HISTORY OF THE ENGLISH 1611 HOLY BIBLE
The Holy Bible of 1611 (AV/KJV) was originally entitled as follows: “The Holy Bible, Conteyning the Old Testament and the New; Newly Translated out of the Originall tongues, with the former Translations diligently compared and revised, by His Majesties speciall commandement. Appointment to be read in Churches. Imprinted at London by Robert Barker, printer to the Kings most Excellent Majestie, Anno Dom. 1611. (Old English spellings unchanged)
The story of King James and the King James Bible goes something like this: When King James was going to London to receive his English crown, he was presented with a petition of grievances by the clergy of Puritan convictions which later resulted in the King calling for a conference to determine things amiss in the church. This conference, later known as the Hampton Court Conference, began on January 14, 1604 and was concluded two days later on January 16. In this conference Dr. John Reynolds, the leader of the Puritan party and president of Corpus Christi College, Oxford, made a motion that a new translation of the Bible be undertaken. The majority present were against the motion however it appealed to the king and was so ordered.
In order to undertake this translation, fifty four of the greatest biblical scholars in Great Britain were divided into six groups, three to work on a translation of the Old Testament and three to work on the New Testament. Two groups for the Old and New Testaments met at Oxford, two at Cambridge and two at Westminster.
H. Wheeler Robinson summarizes the varied learning of the group as follows: “The Oxford was headed by Dr. John Hardinge, Regius Professor of Hebrew and included Dr. John Reynolds the originator of the project, ‘whose memory and reading were near to a miracle’; Dr. Miles Smith, who had Hebrew at his fingers’ ends; Dr. Richard Brett, ‘skilled and versed to a criticism in the Latin, Greek, Chaldee, Arabic, ant Ethiopic tongues’; Sir Henry Saville, editor of the works of Chrysostom; and Dr. John Harmer, Professor of Greek, ‘a most noted Latinist, Grecian, and divine.’ The Cambridge committee was at first led by Edward Lively, Regius Professor of Hebrew who died in 1605 before the work was really begun, and included Dr. Lawrence Chaderton, familiar with the Greek and Hebrew tongues and the numerous writings of Rabbis’; Thomas Harrison, ‘noted for his exquisite skill in Hebrew and Greek Idioms’; Dr. Robert Spalding, successor to Lively as Professor Hebrew; and Andrew Downes, ‘one composed of Greek and industry’; and John Bois, ‘a precious Greek and Hebrew scholar.’ The Westminster group was headed by Lancelot Andrews, Dean of Westminster, afterwards Bishop of Chichester, of Ely, and finally Winchester, ‘who might have been interpreter general at Babel’ … and included the Hebraist Hadrian Saravia; and William Bedwell, the greatest living Arabic Scholar.”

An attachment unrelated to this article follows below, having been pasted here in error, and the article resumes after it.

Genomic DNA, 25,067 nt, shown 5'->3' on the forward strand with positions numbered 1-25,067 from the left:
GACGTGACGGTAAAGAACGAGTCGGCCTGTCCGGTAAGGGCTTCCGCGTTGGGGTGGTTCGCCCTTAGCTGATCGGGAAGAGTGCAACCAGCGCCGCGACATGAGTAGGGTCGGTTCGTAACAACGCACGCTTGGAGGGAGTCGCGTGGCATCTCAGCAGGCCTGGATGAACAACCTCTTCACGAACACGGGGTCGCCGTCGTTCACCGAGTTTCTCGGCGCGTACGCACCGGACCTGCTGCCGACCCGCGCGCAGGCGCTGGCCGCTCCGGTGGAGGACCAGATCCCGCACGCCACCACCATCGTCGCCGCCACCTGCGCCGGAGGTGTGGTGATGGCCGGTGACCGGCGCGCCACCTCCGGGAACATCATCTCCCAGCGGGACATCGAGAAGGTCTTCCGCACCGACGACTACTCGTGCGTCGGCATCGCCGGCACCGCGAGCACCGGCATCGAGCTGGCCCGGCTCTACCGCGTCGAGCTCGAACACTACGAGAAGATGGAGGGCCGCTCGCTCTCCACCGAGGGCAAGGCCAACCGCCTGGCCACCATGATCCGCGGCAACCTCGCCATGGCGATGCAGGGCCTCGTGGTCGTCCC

Their work began in 1607 and was completed in 1610. The initial printing was released in 1611 however it was early 1613 before most of the over 300 original typeset and printing errors were corrected. As spellings changed over the years in the English language, the Bible was also appropriately updated to include the newer word spellings. In 1701, chronological dates were introduced into the margins and in the 1760’s some thirty thousand references to parallel verses were also included in the margins. It was commonly called “THE HOLY BIBLE” until after Westcott and Hort introduced a new Greek Text based on Alexandrian manuscript ancestry in 1881 and so this Bible then became known as the Authorized Version (AV) or King James Version (KJV). (Source: The Open Bible Expanded Edition – Thomas Nelson, Inc., 1985; H. Wheeler Robinson)
Way Truth Life Ministry 7-4-2003 www.wtlministry.org